Similar effectiveness as other mood stabilizers. In mania and mixed states, hypomania, or the maintenance phase, oxcarbazepine worked as well as lithium, valproic acid, carbamazepine, and haloperidol (Vasudev A et al, Cochrane Database Syst Rev 2011;12:CD004857).
Better at augmenting lithium. In mania, oxcarbazepine outperformed carbamazepine at increasing the efficacy of lithium.
Reduction of specific symptoms. For example, oxcarbazepine reduced impulsivity and aggression in small, placebo-controlled studies of patients with and without bipolar disorder (Mattes JA, J Clin Psychopharmacol 2005;25(6):575–579).
Less likely to cause side effects. Studies have shown that in both epilepsy and bipolar disorder, oxcarbazepine is 20% less likely to produce side effects when compared to carbamazepine.
No aplastic anemia or agranulocytosis. These conditions are not seen with oxcarbazepine, but they’re both observed at a rate of 1 in 100,000 with carbamazepine.
Less potent inducer of CYP3A4. Being a potent inducer of CYP3A4, carbamazepine can render many medications, such as antipsychotics and antidepressants, ineffective. Whereas, oxcarbazepine induces CYP3A4 to an extent 50% less than that of carbamazepine. However, this no reassurance when it comes to the CYP3A4 interaction with oral contraceptives.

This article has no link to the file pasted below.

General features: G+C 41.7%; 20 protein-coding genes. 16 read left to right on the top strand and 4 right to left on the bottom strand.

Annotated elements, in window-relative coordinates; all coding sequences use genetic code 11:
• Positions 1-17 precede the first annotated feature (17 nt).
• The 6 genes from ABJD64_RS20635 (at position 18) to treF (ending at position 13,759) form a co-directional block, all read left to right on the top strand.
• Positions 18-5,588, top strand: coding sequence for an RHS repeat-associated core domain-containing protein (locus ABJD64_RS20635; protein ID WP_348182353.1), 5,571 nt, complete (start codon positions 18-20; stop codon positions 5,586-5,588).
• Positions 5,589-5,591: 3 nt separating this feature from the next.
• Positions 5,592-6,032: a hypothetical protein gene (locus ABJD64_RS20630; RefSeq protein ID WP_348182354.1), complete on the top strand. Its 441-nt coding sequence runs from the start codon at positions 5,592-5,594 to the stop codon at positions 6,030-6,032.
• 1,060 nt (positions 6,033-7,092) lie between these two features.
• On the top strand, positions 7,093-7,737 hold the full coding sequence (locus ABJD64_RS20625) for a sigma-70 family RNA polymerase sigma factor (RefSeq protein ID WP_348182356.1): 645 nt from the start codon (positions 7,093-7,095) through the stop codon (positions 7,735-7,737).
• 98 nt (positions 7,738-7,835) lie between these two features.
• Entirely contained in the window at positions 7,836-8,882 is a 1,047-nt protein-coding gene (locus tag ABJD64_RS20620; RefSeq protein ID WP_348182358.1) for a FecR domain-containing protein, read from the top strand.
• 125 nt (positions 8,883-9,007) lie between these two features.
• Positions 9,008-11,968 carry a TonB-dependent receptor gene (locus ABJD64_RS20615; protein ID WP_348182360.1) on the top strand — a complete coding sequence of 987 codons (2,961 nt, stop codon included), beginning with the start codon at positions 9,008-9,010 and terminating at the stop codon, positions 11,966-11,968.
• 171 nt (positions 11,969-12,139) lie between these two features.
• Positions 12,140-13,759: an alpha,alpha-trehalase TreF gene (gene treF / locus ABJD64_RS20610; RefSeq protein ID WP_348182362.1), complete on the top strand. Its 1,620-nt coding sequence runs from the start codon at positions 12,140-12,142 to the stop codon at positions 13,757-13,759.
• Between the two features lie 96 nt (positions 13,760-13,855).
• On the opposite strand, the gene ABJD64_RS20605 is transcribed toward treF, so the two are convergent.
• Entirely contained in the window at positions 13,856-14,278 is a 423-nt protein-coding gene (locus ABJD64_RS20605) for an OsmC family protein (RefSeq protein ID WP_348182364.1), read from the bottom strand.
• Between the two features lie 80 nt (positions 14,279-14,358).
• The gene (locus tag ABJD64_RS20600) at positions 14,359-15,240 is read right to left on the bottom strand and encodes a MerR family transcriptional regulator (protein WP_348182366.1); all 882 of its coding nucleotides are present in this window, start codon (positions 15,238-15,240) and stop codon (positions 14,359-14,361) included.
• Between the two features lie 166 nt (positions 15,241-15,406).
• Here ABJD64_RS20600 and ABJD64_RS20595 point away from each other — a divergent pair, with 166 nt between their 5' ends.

Similar side effects. Both medications can cause headaches, dizziness, somnolence, or nausea. Additionally, they both carry a risk of rash, Stevenson-Johnson syndrome, and elevated liver enzymes.
Emergence of transient side effects. Side effects are most likely to occur in the first 4 weeks of treatment with both medications.
Problematic studies. Many studies have been flawed for numerous reasons: small sample sizes, testing the effects of oxcarbazepine as an add-on to lithium, subject recruitment over too many research sites, lack of a placebo control, or a high percentage of subject dropping outs leading to results lacking statistical significance (Vieta E et al, Int J Neuropsychopharmacol 2008;11(4):445–452; (Wagner KD et al, Am J Psychiatry 2006;163(7):1179–1186).
Higher risk of hyponatremia. The risk of severe hyponatremia is 1.3% for oxcarbazepine vs 0.1% for carbamazepine; for mild it’s 30% vs 15%, respectively. Severe hyponatremia can lead to seizures, coma, and death.
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